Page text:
You definitely own where you’ve come from and your humour seems pretty reflective of someone from country Australia. But you’ve done a recent run of shows across the world that includes Eastern Europe, South Africa and South-East Asia – just to name a few. How does your flavour of humour go in places that are quite culturally different from here?
That’s why they call me the lowest common dominator my man. It’s all about finding those things that all humans have in common. The good thing and bad thing is that Australian culture is a known and marketable stereotype. Also, Australians travel a lot meaning every city you go to there’s going to be Australians there and unfortunately they’re going to be loud and unfortunately people from that country are already going to have a vibe about what Australians are like. My goal when I go overseas is to let the world know that although they might have heard about or seen Australians being loud and pissed and obnoxious fuckwits, we’re not all like that. It’s just that those types are more likely to be noticed.
Then there’s always more universal material to move into. It is quite a great change but you do lose a lot of stuff that only really makes sense to an Australian-centric audience. The most universal stuff that I’ve got is literally just dick jokes. Plus you can talk about sex, parents, or stories about stupid things you’ve done. That stuff is universal. No matter what language or culture if there’s a guy onstage telling a story of how he fell on his arse, metaphorically or literally – they’re going to laugh.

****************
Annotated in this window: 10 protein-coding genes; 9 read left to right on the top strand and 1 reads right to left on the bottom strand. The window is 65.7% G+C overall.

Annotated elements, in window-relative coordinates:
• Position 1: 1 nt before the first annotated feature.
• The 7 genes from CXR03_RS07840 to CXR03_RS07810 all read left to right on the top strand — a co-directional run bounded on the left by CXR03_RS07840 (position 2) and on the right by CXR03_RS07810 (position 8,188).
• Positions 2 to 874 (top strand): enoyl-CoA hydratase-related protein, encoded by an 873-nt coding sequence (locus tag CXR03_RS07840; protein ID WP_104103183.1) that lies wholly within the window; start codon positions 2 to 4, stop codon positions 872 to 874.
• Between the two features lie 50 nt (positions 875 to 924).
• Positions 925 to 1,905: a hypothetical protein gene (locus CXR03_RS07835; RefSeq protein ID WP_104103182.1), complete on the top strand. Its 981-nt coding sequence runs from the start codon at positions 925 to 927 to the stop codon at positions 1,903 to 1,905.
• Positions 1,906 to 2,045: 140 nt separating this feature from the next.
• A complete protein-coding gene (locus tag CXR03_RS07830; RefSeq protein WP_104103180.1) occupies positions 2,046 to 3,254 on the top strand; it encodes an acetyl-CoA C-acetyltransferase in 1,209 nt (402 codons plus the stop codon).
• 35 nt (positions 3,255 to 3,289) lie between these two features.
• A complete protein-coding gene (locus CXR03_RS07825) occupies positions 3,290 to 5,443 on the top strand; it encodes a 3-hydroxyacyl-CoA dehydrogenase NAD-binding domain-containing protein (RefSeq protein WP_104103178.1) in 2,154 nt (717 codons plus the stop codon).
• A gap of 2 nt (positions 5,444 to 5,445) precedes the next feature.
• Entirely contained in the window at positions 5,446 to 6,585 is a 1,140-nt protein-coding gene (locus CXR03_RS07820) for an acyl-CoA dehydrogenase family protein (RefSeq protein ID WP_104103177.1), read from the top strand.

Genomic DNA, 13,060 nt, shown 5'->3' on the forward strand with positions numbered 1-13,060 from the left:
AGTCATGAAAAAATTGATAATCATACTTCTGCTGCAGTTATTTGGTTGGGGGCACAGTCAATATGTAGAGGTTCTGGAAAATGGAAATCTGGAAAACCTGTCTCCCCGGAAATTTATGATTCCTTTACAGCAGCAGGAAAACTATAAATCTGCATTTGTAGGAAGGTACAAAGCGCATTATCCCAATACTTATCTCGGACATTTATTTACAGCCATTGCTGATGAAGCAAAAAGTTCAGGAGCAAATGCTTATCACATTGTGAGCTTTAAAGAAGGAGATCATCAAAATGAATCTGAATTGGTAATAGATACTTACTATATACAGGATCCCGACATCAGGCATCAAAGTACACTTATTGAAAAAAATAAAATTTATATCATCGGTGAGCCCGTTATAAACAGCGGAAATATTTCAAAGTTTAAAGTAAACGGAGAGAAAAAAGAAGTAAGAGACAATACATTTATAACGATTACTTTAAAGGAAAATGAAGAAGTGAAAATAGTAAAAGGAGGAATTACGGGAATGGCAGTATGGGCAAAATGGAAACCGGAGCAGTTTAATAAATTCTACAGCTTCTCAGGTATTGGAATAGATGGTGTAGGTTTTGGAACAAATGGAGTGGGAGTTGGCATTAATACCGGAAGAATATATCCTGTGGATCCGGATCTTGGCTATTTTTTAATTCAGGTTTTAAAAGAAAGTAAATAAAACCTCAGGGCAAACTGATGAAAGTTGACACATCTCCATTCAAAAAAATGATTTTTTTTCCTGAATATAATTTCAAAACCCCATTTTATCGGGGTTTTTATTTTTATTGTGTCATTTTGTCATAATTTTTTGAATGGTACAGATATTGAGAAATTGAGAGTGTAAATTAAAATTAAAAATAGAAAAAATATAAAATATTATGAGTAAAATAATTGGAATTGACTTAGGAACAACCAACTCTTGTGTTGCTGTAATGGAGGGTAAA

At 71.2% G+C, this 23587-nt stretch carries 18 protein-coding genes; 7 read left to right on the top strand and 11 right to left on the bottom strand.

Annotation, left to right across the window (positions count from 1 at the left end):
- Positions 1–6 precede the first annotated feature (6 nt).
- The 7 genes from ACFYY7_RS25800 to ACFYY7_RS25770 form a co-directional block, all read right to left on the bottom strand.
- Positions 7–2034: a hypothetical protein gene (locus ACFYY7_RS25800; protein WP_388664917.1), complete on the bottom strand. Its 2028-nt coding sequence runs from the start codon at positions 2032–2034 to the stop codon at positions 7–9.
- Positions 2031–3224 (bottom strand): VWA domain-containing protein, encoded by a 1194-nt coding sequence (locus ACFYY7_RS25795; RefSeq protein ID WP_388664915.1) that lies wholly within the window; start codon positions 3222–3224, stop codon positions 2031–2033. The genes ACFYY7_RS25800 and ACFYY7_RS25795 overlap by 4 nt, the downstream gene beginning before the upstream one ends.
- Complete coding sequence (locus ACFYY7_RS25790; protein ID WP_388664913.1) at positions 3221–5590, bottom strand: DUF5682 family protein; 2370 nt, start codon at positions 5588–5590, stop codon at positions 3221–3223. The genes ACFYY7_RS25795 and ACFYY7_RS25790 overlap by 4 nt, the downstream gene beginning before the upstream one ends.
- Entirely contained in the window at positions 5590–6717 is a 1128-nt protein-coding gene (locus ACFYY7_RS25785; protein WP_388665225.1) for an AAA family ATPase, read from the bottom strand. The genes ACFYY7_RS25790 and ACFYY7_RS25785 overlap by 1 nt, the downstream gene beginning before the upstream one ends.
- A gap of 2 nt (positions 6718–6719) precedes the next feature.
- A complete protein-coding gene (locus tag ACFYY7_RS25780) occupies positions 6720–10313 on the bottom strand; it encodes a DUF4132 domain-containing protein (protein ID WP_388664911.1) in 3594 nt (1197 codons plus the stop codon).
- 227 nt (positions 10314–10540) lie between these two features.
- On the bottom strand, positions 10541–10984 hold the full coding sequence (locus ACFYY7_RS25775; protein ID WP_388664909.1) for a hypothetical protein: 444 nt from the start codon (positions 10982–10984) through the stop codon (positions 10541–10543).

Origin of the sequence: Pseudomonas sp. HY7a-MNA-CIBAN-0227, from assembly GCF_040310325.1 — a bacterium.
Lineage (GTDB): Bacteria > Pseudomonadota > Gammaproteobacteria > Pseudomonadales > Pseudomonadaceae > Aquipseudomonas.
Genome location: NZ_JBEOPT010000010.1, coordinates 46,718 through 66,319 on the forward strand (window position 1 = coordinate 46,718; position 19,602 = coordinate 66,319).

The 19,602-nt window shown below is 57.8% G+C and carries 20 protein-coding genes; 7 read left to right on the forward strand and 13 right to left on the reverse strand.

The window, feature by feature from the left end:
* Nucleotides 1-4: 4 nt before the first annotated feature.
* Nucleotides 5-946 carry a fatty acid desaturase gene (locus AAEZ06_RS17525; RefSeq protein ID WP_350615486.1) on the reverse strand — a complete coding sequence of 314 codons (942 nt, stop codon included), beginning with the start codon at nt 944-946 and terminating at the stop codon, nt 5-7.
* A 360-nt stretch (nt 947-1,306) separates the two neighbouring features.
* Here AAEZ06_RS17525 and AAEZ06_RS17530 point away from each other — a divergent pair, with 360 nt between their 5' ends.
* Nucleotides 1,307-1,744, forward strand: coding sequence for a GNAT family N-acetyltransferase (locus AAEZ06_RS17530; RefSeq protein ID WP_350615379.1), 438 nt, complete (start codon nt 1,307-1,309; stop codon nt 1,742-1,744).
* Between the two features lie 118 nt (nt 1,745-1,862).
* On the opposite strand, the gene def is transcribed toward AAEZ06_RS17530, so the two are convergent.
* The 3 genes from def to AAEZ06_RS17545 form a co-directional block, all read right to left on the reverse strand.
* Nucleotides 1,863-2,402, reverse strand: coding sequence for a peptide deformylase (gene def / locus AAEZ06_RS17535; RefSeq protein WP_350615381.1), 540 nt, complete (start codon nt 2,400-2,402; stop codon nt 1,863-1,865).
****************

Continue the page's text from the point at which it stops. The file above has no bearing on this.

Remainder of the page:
So in comparison to that how does it feel coming over here for the Perth Comedy Festival?
I’m really looking forward to it. One of best mates lives in Scarborough and whenever I come over we just bro out and run riot for the weeks I’m here. Perth is a highly underrated city and best of all the people appreciate that you’ve come there. There’s no snobbery like people being “oh you come from the East Coast, you think you’re better than us?” It’s more like “Thanks for coming, really…hope you enjoy your time here.”
Well it is a long way. Most of us know what’s required to head to the East Coast from here so we appreciate that somewhat.
Yeah I just wished people in fucking London were the same and appreciated the 24 hour flight it takes to get there. They just look at you and go “great…another Australian.” Pieces of shit (laughs).
I’m sure the travel circuit can be a bit of a grind so how do you stay on top of it all? How do you spend your time outside of comedy?
Well I’m still often writing or reading or travelling but it’s the physical kind of travelling and not the fun kind. I also fall down Youtube rabbit holes all the time too. I’ll sit down when I’ve got a few minutes to spare and think I might as well watch a cheeky video or two. My life’s got infinitely more productive when I disabled the automatic ‘play next video’ function. If you want to really do something with your life it’s a must, but then it’s not really a life worth living if you can’t just spend four goddamn hours watching whatever.
I was awake until 3am the other morning just watching clips of old people falling down. I’d like to say it was something I stumbled across accidentally but then I think that was exactly what I looked up in the first place admittedly. It’s amazing. The rabbit hole never ends. Whether it’s intentional or not, the world of humour out there is infinite.